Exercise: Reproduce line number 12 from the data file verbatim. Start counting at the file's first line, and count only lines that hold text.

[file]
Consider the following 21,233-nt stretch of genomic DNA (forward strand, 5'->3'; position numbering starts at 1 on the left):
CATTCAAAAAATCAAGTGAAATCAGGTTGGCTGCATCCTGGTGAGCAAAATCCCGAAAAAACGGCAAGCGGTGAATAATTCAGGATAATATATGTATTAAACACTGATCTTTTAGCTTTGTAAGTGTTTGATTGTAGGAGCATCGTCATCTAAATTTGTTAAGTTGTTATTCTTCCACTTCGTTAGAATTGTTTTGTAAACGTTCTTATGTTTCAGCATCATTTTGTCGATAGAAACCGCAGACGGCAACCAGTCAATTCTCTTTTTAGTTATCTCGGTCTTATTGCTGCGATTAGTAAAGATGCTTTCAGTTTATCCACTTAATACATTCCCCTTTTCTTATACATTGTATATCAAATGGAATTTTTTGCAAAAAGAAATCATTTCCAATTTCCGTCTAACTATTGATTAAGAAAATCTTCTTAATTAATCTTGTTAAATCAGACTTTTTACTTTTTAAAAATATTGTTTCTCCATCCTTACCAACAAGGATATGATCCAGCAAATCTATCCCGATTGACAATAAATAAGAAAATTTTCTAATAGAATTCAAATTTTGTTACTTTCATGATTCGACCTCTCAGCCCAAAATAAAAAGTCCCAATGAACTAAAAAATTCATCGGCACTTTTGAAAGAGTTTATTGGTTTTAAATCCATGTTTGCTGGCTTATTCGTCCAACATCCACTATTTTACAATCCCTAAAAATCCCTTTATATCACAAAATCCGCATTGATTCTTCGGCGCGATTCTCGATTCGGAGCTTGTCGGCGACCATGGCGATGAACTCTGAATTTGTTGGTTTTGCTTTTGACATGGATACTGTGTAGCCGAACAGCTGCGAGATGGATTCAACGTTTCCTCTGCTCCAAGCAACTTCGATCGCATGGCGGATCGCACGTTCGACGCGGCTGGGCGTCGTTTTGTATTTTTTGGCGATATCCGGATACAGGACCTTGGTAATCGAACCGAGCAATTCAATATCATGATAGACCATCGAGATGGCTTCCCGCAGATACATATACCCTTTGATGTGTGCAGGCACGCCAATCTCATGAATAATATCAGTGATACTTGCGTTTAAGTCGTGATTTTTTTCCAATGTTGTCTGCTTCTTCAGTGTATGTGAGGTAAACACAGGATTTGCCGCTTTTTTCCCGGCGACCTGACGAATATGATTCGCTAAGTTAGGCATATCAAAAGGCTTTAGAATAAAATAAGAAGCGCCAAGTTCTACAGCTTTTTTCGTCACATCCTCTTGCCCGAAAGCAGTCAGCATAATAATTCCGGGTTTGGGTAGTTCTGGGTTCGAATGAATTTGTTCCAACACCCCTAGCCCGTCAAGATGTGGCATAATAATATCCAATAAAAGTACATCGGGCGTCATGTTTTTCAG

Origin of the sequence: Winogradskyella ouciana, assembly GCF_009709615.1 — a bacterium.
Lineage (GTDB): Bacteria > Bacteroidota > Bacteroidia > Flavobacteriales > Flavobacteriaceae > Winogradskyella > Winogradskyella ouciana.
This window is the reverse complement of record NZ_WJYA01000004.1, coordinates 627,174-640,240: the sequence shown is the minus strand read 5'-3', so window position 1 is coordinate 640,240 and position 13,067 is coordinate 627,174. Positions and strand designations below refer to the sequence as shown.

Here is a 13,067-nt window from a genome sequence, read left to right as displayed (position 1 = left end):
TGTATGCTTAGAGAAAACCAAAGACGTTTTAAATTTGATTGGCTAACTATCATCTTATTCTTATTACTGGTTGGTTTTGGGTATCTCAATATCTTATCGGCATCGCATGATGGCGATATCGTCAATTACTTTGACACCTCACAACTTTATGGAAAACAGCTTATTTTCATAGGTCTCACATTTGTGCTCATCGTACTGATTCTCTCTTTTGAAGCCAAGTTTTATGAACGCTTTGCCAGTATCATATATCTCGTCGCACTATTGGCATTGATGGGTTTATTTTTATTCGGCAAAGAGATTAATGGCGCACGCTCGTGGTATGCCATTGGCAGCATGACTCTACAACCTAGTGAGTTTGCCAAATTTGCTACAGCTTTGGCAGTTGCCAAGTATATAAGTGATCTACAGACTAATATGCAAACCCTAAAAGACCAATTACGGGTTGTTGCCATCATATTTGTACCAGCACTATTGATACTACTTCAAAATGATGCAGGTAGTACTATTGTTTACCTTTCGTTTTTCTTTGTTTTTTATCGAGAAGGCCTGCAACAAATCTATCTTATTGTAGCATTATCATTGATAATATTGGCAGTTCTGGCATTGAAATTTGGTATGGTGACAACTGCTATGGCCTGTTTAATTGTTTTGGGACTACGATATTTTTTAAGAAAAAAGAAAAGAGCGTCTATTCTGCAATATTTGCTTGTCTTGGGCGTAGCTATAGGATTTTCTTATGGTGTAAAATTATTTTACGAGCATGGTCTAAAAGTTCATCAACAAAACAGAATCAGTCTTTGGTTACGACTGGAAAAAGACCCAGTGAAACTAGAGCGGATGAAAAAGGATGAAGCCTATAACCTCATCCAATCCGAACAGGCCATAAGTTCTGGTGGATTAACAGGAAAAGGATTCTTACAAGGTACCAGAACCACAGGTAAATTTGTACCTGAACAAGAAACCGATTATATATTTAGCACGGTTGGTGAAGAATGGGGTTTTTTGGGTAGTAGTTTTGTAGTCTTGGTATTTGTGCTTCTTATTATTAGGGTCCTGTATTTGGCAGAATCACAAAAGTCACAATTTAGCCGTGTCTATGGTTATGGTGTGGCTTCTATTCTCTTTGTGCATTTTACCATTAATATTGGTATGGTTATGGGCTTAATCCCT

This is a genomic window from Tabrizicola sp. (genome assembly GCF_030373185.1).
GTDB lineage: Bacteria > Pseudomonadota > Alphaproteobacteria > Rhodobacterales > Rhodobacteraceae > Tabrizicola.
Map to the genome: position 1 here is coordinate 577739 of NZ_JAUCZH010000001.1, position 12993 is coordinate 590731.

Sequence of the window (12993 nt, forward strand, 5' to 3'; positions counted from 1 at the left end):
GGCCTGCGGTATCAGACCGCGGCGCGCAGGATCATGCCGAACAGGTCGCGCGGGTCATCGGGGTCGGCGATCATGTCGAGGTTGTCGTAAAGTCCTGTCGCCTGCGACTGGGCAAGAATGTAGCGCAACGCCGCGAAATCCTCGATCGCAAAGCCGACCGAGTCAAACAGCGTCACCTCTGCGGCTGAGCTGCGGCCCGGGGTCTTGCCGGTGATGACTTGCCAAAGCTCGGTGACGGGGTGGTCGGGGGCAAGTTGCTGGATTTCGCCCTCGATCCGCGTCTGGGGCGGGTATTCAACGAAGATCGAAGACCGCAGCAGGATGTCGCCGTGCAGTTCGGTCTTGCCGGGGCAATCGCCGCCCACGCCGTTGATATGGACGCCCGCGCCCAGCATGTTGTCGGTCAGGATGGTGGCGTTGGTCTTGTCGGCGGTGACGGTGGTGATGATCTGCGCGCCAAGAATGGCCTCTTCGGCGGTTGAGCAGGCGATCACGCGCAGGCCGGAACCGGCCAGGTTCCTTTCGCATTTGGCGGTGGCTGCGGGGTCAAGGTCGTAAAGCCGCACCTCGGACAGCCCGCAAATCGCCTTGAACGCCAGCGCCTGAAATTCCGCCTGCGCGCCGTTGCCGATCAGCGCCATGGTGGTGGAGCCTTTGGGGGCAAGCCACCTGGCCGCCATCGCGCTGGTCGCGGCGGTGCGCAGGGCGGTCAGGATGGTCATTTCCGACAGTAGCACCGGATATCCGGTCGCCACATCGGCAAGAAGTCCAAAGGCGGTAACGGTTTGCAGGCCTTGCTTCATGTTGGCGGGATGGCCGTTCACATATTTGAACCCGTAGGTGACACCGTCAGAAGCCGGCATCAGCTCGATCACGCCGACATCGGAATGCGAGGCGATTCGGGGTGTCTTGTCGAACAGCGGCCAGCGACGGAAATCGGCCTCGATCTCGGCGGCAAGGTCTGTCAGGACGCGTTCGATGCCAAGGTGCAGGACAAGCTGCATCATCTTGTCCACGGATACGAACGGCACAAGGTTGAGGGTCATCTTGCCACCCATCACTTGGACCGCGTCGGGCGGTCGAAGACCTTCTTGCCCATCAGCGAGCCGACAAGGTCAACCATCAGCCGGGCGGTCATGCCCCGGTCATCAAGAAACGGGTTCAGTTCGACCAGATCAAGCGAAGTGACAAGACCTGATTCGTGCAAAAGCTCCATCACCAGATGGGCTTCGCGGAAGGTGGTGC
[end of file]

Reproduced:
GGCCTGCGGTATCAGACCGCGGCGCGCAGGATCATGCCGAACAGGTCGCGCGGGTCATCGGGGTCGGCGATCATGTCGAGGTTGTCGTAAAGTCCTGTCGCCTGCGACTGGGCAAGAATGTAGCGCAACGCCGCGAAATCCTCGATCGCAAAGCCGACCGAGTCAAACAGCGTCACCTCTGCGGCTGAGCTGCGGCCCGGGGTCTTGCCGGTGATGACTTGCCAAAGCTCGGTGACGGGGTGGTCGGGGGCAAGTTGCTGGATTTCGCCCTCGATCCGCGTCTGGGGCGGGTATTCAACGAAGATCGAAGACCGCAGCAGGATGTCGCCGTGCAGTTCGGTCTTGCCGGGGCAATCGCCGCCCACGCCGTTGATATGGACGCCCGCGCCCAGCATGTTGTCGGTCAGGATGGTGGCGTTGGTCTTGTCGGCGGTGACGGTGGTGATGATCTGCGCGCCAAGAATGGCCTCTTCGGCGGTTGAGCAGGCGATCACGCGCAGGCCGGAACCGGCCAGGTTCCTTTCGCATTTGGCGGTGGCTGCGGGGTCAAGGTCGTAAAGCCGCACCTCGGACAGCCCGCAAATCGCCTTGAACGCCAGCGCCTGAAATTCCGCCTGCGCGCCGTTGCCGATCAGCGCCATGGTGGTGGAGCCTTTGGGGGCAAGCCACCTGGCCGCCATCGCGCTGGTCGCGGCGGTGCGCAGGGCGGTCAGGATGGTCATTTCCGACAGTAGCACCGGATATCCGGTCGCCACATCGGCAAGAAGTCCAAAGGCGGTAACGGTTTGCAGGCCTTGCTTCATGTTGGCGGGATGGCCGTTCACATATTTGAACCCGTAGGTGACACCGTCAGAAGCCGGCATCAGCTCGATCACGCCGACATCGGAATGCGAGGCGATTCGGGGTGTCTTGTCGAACAGCGGCCAGCGACGGAAATCGGCCTCGATCTCGGCGGCAAGGTCTGTCAGGACGCGTTCGATGCCAAGGTGCAGGACAAGCTGCATCATCTTGTCCACGGATACGAACGGCACAAGGTTGAGGGTCATCTTGCCACCCATCACTTGGACCGCGTCGGGCGGTCGAAGACCTTCTTGCCCATCAGCGAGCCGACAAGGTCAACCATCAGCCGGGCGGTCATGCCCCGGTCATCAAGAAACGGGTTCAGTTCGACCAGATCAAGCGAAGTGACAAGACCTGATTCGTGCAAAAGCTCCATCACCAGATGGGCTTCGCGGAAGGTGGTGC